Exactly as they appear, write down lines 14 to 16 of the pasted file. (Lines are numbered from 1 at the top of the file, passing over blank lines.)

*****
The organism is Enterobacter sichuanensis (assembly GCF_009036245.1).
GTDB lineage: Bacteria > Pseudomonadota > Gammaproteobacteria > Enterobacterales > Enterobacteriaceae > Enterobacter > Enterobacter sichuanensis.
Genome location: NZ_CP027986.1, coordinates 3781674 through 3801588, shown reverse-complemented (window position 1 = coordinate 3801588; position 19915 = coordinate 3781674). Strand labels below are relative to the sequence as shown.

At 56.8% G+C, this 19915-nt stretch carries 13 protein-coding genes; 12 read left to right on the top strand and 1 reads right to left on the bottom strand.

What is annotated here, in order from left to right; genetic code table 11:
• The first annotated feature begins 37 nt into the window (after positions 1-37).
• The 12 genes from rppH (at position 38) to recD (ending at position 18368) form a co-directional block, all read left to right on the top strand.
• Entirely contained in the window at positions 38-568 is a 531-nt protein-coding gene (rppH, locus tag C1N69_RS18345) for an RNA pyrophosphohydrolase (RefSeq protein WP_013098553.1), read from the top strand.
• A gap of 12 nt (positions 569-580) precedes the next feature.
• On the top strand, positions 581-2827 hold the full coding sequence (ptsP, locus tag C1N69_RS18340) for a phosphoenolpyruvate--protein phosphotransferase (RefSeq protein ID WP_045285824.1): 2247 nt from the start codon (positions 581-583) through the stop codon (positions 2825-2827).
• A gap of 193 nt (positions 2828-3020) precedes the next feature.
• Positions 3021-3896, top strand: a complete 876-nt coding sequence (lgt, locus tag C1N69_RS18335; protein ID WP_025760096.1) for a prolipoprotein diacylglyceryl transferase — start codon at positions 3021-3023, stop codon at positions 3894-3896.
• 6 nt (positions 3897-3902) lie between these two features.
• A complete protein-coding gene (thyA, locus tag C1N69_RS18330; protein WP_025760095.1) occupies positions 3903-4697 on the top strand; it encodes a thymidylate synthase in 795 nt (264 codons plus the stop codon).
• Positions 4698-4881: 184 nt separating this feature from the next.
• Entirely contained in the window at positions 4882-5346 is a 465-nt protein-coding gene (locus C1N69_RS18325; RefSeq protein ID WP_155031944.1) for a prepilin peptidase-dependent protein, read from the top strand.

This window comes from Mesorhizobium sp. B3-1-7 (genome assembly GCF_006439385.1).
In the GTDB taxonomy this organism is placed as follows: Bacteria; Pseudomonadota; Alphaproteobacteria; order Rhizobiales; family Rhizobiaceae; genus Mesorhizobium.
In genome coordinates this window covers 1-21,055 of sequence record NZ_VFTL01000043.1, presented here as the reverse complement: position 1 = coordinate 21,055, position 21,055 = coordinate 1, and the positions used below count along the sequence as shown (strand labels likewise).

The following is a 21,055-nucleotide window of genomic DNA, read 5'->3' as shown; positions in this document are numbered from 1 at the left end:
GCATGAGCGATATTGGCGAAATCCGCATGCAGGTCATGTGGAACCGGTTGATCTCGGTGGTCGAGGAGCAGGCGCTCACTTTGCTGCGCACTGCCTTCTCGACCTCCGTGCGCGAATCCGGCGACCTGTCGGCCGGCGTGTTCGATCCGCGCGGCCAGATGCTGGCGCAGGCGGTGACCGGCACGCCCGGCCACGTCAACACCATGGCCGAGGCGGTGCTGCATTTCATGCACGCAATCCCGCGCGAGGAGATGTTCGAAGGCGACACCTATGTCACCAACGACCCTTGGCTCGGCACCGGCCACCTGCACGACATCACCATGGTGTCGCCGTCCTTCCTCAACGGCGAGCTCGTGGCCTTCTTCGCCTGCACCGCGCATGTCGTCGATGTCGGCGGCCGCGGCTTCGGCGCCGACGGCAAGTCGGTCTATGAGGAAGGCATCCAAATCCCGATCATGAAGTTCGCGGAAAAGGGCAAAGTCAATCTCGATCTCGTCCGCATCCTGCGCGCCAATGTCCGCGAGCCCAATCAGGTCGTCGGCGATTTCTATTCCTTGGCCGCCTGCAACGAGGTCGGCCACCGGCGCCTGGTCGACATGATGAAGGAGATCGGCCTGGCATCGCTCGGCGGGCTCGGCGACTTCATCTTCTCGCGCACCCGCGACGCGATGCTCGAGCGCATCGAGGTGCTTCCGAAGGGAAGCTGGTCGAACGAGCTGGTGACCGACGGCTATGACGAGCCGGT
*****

• A complete protein-coding gene (thyA, locus tag C1N69_RS18330; protein WP_025760095.1) occupies positions 3903-4697 on the top strand; it encodes a thymidylate synthase in 795 nt (264 codons plus the stop codon).
• Positions 4698-4881: 184 nt separating this feature from the next.
• Entirely contained in the window at positions 4882-5346 is a 465-nt protein-coding gene (locus C1N69_RS18325; RefSeq protein ID WP_155031944.1) for a prepilin peptidase-dependent protein, read from the top strand.